When Cole posted three straight 10-strikeout games to start the 2018 season, nobody had ever begun a year with more. That’s no longer true, as Bieber enters Saturday riding a streak of four straight 10-strikeout games, the longest by anyone to start a season since the mound was moved to its current distance in 1893, according to the Elias Sports Bureau.
Like Cole, Bieber has started hot before -- he struck out 14 batters on Opening Day in 2020, coming just one shy of tying the record. He continued to build on that start over the course of the season, and ultimately took home Cy Young honors.
This year, in addition to the 10-strikeout games streak, he also tied the record for most strikeouts in a pitcher’s first four appearances of a season, with 48 -- before Jacob deGrom broke that record on Friday night, putting Bieber and Nolan Ryan in 1978 in second place instead.
So, what does the list look like through five games in a season? Ryan leads the way with 59 in ‘78, followed by Randy Johnson’s 55 in 1999 and then Bieber’s 54 last year, which is also tied with Pedro Martínez in 2001 and Ryan in 1973. Eight strikeouts on Saturday would give Bieber sole possession of second on the list, and 12 would make him first -- at least, until deGrom pitches again.
Since Bieber already owns the record for most consecutive 10-strikeout games to start a season, we can look at other context should he reach the double-digit plateau again on Saturday. The single-season record is nine and belongs to none other than Bieber’s Saturday opponent, Cole, in 2019.
But Bieber has actually had at least 11 strikeouts in each of his starts this year. The last pitcher with a streak of at least five straight games with more than 10 strikeouts? You guessed it, Cole in 2019. Overall, there have been 10 single-season such streaks of at least five games. The record is eight straight games with more than 10 strikeouts, by Martínez in 1999.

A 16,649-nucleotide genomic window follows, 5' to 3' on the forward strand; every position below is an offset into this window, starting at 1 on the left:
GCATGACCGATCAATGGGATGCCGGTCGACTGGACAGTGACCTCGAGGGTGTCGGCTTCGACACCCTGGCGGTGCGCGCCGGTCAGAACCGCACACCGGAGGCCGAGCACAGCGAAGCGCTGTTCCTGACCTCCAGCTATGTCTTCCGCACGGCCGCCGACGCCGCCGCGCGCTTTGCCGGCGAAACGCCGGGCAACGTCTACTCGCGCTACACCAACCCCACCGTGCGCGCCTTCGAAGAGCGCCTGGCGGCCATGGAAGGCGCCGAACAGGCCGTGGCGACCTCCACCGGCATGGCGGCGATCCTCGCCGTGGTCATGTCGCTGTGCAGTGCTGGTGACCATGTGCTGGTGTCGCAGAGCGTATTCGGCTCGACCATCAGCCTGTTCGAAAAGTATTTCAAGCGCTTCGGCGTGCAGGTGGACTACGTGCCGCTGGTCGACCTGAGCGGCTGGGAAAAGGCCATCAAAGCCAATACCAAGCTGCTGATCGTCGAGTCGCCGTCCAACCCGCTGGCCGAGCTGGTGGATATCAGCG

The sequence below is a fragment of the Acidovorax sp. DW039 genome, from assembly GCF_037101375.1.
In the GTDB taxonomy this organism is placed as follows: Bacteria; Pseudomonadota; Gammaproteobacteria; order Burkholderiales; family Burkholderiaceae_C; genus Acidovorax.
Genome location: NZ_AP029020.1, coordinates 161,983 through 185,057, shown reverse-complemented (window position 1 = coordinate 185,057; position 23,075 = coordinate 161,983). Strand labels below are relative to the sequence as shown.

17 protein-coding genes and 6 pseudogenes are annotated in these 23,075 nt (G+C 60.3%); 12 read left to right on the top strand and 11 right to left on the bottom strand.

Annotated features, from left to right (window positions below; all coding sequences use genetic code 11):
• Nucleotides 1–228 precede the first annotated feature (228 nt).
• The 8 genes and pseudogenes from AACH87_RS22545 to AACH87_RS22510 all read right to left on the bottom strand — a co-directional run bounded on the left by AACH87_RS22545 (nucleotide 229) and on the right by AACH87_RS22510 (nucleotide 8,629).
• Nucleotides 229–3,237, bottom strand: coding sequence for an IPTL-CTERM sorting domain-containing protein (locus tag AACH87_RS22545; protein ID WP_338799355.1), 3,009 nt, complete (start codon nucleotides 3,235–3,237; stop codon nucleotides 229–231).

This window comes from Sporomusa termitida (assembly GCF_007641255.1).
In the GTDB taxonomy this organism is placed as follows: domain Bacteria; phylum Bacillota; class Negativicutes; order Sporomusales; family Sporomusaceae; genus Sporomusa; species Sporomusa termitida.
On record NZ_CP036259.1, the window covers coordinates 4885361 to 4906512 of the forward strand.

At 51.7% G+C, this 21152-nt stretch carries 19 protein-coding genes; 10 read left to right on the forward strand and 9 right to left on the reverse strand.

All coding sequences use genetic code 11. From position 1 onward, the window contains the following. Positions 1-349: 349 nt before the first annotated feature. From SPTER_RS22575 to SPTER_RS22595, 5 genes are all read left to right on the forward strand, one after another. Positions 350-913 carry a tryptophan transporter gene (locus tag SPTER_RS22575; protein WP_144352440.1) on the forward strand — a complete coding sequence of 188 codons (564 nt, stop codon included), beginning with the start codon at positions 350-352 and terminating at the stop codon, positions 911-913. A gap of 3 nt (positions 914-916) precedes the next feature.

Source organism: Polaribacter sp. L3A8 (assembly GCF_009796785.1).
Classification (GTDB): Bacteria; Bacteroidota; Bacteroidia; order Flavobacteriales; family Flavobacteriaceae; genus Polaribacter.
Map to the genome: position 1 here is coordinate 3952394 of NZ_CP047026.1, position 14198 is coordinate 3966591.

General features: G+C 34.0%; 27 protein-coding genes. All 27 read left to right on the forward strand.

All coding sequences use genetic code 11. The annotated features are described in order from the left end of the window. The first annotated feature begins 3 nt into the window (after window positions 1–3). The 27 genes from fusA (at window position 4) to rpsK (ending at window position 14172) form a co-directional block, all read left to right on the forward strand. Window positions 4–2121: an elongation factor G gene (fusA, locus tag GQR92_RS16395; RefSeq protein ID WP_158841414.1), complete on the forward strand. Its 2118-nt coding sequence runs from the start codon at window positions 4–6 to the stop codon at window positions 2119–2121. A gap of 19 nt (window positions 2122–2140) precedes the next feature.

What could be in store
As Bieber said, you never know what will happen when aces face off. When he faced Lucas Giolito on April 13, both starters turned in scoreless efforts -- Giolito seven innings, Bieber nine -- in a game that didn’t feature a run until two were scored in the 10th inning.
There’s already been one game this season where both starters struck out 10 or more batters without a walk: Corbin Burnes and José Berríos on April 3. There have been just three games since at least 1901 where both starters had at least 13 strikeouts -- a mark each hurler has reached at least once this year. The last time that happened was July 9, 1971, when Rudy May had 13 for the Angels and Vida Blue struck out 17 for the A’s in an extra-inning game. None of those three instances were in nine-inning contests.
What about the even less likely outcome? It’s always worth noting when two aces oppose each other: there’s been just one game in MLB history where both starters threw at least nine no-hit innings: May 2, 1917, between the Reds’ Fred Toney and the Cubs’ Hippo Vaughn, who allowed two singles in the tenth.
When two of the game’s top three pitchers come to play, you never know what could happen.